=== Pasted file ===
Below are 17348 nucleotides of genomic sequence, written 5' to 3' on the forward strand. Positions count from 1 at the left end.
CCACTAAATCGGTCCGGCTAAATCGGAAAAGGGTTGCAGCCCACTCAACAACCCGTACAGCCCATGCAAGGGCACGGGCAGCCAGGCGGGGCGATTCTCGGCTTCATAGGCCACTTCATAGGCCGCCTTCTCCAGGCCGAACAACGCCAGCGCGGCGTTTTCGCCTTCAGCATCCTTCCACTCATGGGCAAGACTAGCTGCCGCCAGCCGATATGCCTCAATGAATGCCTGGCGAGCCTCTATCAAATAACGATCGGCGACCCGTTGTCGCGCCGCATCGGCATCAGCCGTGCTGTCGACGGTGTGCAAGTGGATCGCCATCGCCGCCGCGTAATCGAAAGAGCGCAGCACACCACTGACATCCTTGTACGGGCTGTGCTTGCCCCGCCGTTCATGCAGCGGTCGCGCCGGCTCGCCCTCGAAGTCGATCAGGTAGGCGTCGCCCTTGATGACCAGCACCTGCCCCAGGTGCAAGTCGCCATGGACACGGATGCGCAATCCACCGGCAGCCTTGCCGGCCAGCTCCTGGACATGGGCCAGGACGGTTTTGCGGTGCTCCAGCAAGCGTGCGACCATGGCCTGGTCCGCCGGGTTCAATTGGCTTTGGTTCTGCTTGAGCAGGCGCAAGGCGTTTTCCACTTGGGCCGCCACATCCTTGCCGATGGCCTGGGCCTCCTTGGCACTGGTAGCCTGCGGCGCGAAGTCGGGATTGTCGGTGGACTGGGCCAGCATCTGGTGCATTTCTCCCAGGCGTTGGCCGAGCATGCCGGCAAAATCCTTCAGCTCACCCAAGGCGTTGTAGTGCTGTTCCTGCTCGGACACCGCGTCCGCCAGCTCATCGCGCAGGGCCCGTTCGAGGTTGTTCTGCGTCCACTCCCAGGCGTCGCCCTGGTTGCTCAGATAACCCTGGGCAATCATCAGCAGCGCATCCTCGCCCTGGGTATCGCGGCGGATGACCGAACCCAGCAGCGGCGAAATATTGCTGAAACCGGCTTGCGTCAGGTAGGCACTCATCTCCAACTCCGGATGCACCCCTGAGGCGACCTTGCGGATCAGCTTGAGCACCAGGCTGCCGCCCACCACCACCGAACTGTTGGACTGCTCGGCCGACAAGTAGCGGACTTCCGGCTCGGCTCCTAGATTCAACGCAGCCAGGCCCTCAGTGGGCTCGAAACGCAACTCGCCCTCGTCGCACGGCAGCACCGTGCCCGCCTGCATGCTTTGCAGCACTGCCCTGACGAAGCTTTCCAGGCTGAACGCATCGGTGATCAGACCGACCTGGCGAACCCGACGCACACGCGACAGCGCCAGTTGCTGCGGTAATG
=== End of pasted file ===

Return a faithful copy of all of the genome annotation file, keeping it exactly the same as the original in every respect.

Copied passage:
Below are 17348 nucleotides of genomic sequence, written 5' to 3' on the forward strand. Positions count from 1 at the left end.
CCACTAAATCGGTCCGGCTAAATCGGAAAAGGGTTGCAGCCCACTCAACAACCCGTACAGCCCATGCAAGGGCACGGGCAGCCAGGCGGGGCGATTCTCGGCTTCATAGGCCACTTCATAGGCCGCCTTCTCCAGGCCGAACAACGCCAGCGCGGCGTTTTCGCCTTCAGCATCCTTCCACTCATGGGCAAGACTAGCTGCCGCCAGCCGATATGCCTCAATGAATGCCTGGCGAGCCTCTATCAAATAACGATCGGCGACCCGTTGTCGCGCCGCATCGGCATCAGCCGTGCTGTCGACGGTGTGCAAGTGGATCGCCATCGCCGCCGCGTAATCGAAAGAGCGCAGCACACCACTGACATCCTTGTACGGGCTGTGCTTGCCCCGCCGTTCATGCAGCGGTCGCGCCGGCTCGCCCTCGAAGTCGATCAGGTAGGCGTCGCCCTTGATGACCAGCACCTGCCCCAGGTGCAAGTCGCCATGGACACGGATGCGCAATCCACCGGCAGCCTTGCCGGCCAGCTCCTGGACATGGGCCAGGACGGTTTTGCGGTGCTCCAGCAAGCGTGCGACCATGGCCTGGTCCGCCGGGTTCAATTGGCTTTGGTTCTGCTTGAGCAGGCGCAAGGCGTTTTCCACTTGGGCCGCCACATCCTTGCCGATGGCCTGGGCCTCCTTGGCACTGGTAGCCTGCGGCGCGAAGTCGGGATTGTCGGTGGACTGGGCCAGCATCTGGTGCATTTCTCCCAGGCGTTGGCCGAGCATGCCGGCAAAATCCTTCAGCTCACCCAAGGCGTTGTAGTGCTGTTCCTGCTCGGACACCGCGTCCGCCAGCTCATCGCGCAGGGCCCGTTCGAGGTTGTTCTGCGTCCACTCCCAGGCGTCGCCCTGGTTGCTCAGATAACCCTGGGCAATCATCAGCAGCGCATCCTCGCCCTGGGTATCGCGGCGGATGACCGAACCCAGCAGCGGCGAAATATTGCTGAAACCGGCTTGCGTCAGGTAGGCACTCATCTCCAACTCCGGATGCACCCCTGAGGCGACCTTGCGGATCAGCTTGAGCACCAGGCTGCCGCCCACCACCACCGAACTGTTGGACTGCTCGGCCGACAAGTAGCGGACTTCCGGCTCGGCTCCTAGATTCAACGCAGCCAGGCCCTCAGTGGGCTCGAAACGCAACTCGCCCTCGTCGCACGGCAGCACCGTGCCCGCCTGCATGCTTTGCAGCACTGCCCTGACGAAGCTTTCCAGGCTGAACGCATCGGTGATCAGACCGACCTGGCGAACCCGACGCACACGCGACAGCGCCAGTTGCTGCGGTAATG